EPA proposes rule that all cities replace lead water pipes in 10 years' time

NOW: EPA proposes rule that all cities replace lead water pipes in 10 years’ time

BENTON HARBOR, Mich. - The EPA is proposing a major change to require all cities to replace lead water pipes within 10 years.

It's meant to cut lead exposure as more communities face water crises like we've seen in Benton Harbor.

Millions of Americans use lead pipes for drinking water and advocates say this new rule could potentially boost kids IQ and cut adult health issues.

Deteriorating lead pipes caused elevated lead levels in the water in the city of Benton Harbor, which started a major pipe replacement project, digging up and replacing more than 4,000 water lines city wide. 

Due to water crises like this, the Biden Administration now wants to replace around nine million lead pipes in the country.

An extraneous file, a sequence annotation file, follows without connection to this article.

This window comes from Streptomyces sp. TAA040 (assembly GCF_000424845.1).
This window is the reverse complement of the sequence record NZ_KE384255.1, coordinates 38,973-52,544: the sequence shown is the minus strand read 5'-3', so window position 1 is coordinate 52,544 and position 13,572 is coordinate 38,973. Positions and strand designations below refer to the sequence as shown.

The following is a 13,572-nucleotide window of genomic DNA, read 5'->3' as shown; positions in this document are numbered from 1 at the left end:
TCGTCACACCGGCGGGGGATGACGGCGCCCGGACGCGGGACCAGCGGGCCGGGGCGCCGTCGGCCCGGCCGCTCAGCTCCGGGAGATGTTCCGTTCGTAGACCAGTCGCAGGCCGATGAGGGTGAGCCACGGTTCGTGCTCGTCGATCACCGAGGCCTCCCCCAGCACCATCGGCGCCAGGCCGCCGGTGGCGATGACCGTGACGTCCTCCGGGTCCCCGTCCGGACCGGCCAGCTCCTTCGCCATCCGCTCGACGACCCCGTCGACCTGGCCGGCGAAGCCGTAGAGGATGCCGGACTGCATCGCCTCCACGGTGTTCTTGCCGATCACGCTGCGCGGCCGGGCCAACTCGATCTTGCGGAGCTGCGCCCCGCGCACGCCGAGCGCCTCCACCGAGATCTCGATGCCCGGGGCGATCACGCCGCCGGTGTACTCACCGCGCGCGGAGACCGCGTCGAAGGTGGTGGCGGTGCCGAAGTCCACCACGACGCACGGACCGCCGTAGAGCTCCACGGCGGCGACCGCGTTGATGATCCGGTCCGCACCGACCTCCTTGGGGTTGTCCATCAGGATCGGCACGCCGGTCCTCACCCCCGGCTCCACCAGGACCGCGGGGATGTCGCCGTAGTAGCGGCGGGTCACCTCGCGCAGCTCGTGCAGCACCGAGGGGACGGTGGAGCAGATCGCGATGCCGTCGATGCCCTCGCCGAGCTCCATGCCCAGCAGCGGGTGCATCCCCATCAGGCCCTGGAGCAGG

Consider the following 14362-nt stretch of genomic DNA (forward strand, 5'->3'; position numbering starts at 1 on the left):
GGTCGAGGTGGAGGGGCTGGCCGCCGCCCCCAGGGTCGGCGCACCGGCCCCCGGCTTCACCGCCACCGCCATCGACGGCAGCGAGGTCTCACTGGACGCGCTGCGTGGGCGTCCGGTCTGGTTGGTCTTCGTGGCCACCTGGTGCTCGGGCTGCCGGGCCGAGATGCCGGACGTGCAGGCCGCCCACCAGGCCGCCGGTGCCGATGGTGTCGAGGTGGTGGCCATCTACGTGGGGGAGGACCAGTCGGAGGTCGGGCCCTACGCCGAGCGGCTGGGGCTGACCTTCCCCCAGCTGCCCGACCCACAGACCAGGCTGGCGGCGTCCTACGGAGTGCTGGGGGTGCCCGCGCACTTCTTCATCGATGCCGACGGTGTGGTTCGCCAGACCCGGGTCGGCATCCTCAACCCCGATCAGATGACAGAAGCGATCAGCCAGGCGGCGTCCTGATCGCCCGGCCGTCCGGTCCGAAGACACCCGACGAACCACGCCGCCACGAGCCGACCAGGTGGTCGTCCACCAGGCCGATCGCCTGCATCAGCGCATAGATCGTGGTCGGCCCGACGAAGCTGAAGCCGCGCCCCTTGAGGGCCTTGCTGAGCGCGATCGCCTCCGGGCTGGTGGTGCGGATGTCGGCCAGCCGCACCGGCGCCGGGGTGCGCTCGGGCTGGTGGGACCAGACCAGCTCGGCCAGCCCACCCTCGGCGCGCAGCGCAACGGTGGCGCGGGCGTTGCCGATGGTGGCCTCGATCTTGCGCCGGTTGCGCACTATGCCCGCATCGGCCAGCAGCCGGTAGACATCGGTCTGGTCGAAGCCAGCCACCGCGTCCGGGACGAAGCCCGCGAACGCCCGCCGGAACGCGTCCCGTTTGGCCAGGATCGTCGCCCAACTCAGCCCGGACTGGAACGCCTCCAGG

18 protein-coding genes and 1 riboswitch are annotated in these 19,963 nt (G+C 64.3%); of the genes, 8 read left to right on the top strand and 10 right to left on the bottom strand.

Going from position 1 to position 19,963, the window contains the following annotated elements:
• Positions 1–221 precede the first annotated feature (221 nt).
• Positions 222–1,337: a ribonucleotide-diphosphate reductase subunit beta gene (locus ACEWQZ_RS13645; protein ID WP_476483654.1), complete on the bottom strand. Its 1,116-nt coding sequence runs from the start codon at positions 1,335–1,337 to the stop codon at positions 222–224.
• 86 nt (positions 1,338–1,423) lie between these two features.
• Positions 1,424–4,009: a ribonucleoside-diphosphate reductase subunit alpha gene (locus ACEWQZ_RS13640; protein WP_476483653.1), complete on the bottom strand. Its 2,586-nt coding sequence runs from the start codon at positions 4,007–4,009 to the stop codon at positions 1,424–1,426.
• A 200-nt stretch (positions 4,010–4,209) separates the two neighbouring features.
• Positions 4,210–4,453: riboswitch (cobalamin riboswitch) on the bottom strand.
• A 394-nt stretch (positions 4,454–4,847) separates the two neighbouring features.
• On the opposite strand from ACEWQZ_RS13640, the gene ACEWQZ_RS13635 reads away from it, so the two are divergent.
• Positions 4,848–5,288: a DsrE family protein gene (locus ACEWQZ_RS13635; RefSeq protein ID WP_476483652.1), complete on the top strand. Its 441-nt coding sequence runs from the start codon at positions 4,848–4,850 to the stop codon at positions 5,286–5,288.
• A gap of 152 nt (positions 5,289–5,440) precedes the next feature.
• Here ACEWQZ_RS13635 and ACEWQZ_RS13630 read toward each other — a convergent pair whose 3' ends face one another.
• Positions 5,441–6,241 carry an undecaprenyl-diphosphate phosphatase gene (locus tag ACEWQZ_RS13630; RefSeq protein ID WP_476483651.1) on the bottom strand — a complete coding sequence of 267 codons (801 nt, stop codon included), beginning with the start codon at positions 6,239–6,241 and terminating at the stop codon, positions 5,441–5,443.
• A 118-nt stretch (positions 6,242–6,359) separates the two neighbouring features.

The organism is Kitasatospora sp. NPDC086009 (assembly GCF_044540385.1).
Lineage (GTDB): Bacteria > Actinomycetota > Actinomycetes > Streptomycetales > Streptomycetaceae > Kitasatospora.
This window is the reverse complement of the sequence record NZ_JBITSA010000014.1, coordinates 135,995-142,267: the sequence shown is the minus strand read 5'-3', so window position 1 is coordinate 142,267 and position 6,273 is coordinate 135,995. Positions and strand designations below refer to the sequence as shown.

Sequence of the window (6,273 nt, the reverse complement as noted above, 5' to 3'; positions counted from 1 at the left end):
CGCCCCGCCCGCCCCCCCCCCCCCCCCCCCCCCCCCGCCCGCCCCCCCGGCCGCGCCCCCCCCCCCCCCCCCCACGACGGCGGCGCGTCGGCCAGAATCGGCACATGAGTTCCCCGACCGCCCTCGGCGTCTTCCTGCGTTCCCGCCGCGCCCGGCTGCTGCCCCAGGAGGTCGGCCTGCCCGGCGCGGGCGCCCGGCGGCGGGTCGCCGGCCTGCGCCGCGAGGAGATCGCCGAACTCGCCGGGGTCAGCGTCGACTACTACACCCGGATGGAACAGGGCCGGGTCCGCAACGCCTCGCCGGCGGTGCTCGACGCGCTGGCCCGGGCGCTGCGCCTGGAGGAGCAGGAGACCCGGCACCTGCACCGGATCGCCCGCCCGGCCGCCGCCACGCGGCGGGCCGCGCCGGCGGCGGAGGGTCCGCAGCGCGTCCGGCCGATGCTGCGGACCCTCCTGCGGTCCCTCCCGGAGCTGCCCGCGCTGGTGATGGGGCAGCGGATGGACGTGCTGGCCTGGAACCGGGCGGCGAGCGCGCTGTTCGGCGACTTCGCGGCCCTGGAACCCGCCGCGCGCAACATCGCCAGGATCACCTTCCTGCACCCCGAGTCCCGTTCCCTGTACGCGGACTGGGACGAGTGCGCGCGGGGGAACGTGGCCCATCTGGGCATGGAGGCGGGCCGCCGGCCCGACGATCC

The EPA is aiming to curb lead in drinking water to prevent crises like the ones in Flint, Benton Harbor, or the elevated lead level in Dowagiac in October.

The EPA also wants to lower the limit of lead in water before areas are forced to act.

Despite the massive cost of rebuilding infrastructure across the country, Benton Harbor Mayor Marcus Muhammad believes this would be a positive move.

“Well, I think that the legislation is a step in the right direction. It certainly will be challenging for many cities in the state of Michigan and throughout the country. Benton Harbor is currently leading the nation in terms of removal and replacement of lead service lines," said Mayor Marcus Muhammad.

There are some exceptions to the rule.

Big cities like Chicago will get longer times to replace its lead pipes.

The public will also have a chance to give their input.

The agency plans to put out a final proposal next fall.

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